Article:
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Count on it

Birding event is “citizen science”
By Phil Bloom

Photography by Frank Oliver

“Citizen scientists” worldwide flock to thousands of locations for the Christmas count. This group at Shades State Park is watching a golden eagle soar above Sugar Creek.There was the time it was a bone-chilling 2 degrees. Or was it 2 below that day?
And that day in the bottoms at Lake Monroe when it was 12 below?

Last year, it reached a balmy 55 at Goose Pond Fish & Wildlife Area.

Cold days, warm days, wet days, dry days, long days.

Lee Sterenburg has experienced all during the Christmas Bird Count, an annual event sponsored by the National Audubon Society and carried out in thousands of locations by everyday people with a shared interest in birds.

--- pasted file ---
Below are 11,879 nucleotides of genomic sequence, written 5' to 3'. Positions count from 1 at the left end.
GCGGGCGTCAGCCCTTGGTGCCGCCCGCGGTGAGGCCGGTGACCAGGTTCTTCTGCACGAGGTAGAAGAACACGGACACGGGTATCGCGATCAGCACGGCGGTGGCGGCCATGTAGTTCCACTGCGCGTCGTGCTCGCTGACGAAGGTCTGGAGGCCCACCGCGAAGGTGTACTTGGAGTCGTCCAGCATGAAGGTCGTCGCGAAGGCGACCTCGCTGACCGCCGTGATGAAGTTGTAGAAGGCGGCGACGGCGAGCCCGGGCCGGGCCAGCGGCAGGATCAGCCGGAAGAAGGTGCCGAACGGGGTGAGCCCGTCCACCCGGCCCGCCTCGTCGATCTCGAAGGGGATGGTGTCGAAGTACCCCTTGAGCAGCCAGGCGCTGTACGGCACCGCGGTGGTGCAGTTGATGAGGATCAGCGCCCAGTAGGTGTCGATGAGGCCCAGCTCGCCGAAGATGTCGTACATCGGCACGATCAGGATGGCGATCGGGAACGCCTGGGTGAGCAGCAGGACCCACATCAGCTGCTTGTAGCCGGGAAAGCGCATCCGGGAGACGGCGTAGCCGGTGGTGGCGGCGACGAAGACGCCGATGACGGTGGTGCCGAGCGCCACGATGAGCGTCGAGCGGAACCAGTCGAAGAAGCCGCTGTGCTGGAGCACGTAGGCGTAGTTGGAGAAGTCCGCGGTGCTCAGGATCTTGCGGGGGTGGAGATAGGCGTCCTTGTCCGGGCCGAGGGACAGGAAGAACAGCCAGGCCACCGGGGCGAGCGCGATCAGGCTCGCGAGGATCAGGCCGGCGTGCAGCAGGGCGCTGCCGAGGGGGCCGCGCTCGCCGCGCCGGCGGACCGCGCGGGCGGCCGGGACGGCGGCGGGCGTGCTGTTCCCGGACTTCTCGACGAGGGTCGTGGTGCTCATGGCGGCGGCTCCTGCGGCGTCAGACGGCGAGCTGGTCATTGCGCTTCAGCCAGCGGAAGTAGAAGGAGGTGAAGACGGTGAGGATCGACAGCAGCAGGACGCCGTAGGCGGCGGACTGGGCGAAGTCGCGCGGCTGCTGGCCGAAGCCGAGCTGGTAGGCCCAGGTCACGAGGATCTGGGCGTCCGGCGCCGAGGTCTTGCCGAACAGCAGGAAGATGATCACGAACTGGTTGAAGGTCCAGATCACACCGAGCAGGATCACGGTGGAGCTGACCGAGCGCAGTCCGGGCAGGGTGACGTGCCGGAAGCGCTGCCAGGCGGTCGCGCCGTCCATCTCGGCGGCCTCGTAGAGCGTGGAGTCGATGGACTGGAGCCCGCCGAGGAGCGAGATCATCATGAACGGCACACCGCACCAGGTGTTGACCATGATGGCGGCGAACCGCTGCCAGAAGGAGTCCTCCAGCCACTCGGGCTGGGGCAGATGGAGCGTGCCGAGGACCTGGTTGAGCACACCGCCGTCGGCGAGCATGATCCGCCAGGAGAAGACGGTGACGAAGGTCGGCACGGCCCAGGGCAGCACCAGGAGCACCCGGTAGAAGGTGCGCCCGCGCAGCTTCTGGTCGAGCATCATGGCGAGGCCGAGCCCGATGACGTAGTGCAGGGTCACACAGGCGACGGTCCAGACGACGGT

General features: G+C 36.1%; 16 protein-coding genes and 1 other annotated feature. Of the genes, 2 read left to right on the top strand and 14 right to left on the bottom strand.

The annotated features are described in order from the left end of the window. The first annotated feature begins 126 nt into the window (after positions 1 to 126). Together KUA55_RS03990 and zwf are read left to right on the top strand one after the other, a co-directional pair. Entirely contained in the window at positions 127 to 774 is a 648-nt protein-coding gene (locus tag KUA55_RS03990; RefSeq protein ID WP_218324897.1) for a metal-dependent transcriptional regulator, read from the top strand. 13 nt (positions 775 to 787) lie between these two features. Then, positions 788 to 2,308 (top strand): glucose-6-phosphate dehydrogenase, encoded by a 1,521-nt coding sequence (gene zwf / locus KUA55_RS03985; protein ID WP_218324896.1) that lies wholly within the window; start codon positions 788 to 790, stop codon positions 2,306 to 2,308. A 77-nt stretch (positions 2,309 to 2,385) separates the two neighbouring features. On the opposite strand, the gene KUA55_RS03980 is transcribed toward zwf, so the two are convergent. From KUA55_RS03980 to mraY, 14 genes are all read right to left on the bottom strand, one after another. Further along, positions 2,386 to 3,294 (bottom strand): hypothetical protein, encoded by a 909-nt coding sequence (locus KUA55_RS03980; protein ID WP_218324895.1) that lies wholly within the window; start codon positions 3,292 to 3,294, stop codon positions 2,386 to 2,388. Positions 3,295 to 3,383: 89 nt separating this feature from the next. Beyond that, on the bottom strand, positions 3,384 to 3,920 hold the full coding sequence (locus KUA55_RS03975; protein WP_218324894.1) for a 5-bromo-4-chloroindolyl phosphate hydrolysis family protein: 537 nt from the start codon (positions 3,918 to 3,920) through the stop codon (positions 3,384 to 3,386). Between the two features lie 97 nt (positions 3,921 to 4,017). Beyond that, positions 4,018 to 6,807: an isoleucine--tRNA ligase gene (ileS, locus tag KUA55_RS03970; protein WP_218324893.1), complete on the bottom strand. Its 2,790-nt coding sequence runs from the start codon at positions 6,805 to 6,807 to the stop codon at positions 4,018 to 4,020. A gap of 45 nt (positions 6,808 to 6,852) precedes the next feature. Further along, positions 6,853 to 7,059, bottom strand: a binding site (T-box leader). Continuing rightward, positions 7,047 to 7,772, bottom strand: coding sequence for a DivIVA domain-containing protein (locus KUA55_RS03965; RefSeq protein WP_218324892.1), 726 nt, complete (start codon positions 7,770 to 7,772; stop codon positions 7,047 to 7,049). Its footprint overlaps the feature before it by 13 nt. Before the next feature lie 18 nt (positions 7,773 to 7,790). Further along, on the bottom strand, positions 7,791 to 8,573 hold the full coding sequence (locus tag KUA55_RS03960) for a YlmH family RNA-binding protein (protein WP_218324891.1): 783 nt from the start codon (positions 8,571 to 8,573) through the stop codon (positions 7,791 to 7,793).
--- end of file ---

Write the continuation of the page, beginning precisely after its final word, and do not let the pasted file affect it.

“Sometimes it’s very cold and difficult, and sometimes you have rain and you’re out all night,” Sterenburg said. “You just roll with the punches.”

Called “citizen science,” it’s the longest running wildlife survey in North America.

Christmas Bird Counts began more than a century ago as the brainchild of Frank Chapman, publisher of Bird Lore magazine. He was bothered by the proliferation of women’s hats adorned with bird feathers and the popularity of Christmas Day “side hunts” in which teams would have shooting competitions to see who could bag the most birds.

Chapman used his magazine to propose counting birds as an alternative exercise.

Cutline: “Citizen scientists” worldwide flock to thousands of locations for the Christmas count. This group at Shades State Park is watching a golden eagle soar above Sugar Creek.

To read the rest of this article subscribe to Outdoor Indiana or pick up a copy at most Barnes and Noble bookstores, and state park inns. To subscribe, click here or call (317) 233-3046.